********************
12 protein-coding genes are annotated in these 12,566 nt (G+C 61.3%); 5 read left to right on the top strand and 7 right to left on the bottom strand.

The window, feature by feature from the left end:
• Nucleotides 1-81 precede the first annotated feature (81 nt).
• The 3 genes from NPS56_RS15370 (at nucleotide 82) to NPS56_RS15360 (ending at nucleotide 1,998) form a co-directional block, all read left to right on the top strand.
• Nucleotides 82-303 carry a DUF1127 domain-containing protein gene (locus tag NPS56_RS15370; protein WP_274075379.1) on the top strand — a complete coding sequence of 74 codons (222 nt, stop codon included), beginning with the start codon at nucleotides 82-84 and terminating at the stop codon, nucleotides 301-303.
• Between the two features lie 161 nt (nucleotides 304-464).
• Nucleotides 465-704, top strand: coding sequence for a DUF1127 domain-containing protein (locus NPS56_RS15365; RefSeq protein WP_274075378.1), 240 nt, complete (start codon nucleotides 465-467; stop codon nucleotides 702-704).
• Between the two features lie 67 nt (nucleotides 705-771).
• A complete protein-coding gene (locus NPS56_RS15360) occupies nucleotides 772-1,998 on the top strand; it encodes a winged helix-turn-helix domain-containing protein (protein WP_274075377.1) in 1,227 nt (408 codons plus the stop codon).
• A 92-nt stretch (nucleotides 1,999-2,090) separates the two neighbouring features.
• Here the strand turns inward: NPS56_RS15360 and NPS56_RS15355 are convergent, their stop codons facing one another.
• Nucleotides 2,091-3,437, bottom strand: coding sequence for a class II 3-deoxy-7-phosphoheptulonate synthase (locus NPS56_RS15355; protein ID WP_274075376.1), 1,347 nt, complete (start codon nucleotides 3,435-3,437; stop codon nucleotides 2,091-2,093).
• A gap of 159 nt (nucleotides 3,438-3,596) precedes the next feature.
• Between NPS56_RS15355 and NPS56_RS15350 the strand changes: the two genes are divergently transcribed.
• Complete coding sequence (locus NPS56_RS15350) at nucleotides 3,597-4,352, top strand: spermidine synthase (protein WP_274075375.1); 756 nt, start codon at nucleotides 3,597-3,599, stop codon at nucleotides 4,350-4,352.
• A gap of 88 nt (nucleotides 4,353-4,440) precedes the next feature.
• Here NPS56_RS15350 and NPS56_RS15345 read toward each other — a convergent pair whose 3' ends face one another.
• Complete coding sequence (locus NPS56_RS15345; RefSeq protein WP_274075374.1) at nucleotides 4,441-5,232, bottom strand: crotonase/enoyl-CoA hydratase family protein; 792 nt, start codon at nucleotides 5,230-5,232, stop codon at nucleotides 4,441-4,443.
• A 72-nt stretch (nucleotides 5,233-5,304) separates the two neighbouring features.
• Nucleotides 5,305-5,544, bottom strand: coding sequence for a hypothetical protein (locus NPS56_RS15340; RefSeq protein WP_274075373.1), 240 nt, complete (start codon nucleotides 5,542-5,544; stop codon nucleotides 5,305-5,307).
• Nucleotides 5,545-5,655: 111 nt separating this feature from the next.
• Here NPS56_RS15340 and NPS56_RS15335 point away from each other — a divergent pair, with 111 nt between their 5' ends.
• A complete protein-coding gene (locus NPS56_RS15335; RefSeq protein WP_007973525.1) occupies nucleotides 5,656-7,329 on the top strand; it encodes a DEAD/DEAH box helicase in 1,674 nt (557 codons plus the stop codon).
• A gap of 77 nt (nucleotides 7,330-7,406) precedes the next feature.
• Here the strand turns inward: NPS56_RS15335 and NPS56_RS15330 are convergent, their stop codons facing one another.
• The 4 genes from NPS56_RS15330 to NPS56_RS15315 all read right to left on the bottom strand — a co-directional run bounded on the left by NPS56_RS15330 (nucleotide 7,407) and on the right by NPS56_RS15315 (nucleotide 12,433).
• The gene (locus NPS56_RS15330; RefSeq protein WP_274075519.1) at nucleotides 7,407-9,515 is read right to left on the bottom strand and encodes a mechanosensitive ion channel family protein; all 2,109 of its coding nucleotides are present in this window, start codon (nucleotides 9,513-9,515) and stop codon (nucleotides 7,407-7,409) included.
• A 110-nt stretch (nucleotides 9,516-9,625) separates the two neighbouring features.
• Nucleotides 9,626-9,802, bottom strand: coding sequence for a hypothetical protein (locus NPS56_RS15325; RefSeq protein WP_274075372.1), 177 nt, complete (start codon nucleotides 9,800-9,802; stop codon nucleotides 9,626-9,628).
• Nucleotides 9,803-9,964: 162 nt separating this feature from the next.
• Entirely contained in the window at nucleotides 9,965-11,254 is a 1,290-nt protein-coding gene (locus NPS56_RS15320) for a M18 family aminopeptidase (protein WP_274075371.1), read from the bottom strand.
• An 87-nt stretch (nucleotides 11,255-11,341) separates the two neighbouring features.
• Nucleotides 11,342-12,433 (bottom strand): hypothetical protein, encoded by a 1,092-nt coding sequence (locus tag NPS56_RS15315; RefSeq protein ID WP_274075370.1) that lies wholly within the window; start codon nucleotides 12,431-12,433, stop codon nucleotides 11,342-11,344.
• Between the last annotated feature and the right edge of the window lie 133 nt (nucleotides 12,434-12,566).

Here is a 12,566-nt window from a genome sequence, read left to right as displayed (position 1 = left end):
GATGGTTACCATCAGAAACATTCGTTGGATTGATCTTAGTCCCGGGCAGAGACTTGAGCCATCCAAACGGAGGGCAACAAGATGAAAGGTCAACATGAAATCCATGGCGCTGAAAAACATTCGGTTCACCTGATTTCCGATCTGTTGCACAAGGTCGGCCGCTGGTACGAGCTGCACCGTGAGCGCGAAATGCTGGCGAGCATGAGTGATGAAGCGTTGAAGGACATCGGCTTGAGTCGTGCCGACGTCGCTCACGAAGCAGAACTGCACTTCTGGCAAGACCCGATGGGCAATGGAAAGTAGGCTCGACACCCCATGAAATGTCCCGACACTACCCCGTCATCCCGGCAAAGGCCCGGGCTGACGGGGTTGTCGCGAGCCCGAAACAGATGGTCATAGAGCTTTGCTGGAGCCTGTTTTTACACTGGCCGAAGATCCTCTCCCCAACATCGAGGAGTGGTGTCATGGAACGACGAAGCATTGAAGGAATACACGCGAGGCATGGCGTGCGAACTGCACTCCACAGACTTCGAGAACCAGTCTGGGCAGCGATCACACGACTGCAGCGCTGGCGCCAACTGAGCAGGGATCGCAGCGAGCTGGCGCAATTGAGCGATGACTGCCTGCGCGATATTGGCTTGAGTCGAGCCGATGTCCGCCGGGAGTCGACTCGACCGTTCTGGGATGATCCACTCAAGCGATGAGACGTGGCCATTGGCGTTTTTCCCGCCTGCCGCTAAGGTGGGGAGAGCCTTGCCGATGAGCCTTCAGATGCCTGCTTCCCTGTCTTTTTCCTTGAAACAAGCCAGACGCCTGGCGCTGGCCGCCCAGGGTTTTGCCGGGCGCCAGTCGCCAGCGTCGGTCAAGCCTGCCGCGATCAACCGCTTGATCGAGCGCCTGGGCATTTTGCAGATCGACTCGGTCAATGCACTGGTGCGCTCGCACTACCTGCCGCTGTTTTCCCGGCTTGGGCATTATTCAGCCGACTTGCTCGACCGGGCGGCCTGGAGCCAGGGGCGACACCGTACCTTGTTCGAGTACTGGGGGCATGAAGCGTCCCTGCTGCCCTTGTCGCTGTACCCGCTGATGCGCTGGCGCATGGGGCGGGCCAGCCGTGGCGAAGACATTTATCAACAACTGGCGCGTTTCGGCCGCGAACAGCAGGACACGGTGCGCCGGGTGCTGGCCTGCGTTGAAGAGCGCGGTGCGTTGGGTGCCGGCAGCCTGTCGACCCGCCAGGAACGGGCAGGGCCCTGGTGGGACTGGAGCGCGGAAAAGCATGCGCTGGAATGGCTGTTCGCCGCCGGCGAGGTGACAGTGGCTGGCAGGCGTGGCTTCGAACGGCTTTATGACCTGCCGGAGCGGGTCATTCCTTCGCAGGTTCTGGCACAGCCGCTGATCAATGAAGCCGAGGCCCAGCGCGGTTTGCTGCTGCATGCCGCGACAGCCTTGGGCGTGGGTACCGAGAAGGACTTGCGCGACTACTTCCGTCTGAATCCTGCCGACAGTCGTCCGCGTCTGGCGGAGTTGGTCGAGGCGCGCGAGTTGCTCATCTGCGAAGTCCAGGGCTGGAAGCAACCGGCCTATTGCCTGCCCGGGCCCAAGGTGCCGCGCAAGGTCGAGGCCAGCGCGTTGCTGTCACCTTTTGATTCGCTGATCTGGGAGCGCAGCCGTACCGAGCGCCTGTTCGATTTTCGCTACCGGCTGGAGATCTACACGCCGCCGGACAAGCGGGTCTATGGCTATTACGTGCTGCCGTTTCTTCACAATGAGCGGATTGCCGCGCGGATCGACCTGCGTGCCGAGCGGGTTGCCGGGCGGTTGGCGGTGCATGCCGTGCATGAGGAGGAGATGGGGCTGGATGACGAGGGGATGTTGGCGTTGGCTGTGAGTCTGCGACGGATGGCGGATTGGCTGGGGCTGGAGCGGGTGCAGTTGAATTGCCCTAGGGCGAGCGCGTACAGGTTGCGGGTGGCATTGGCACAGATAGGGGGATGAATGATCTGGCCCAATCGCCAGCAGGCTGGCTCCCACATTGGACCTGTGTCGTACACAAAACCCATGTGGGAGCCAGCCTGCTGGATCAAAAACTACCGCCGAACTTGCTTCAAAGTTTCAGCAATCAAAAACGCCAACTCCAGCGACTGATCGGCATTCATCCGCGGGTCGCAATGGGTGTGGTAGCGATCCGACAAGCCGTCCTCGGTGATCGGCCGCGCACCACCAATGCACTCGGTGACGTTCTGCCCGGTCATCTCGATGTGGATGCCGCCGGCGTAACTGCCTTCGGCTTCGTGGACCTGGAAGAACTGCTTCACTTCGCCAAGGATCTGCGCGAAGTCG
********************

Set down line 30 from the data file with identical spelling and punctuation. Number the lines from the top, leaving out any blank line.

• Nucleotides 9,803-9,964: 162 nt separating this feature from the next.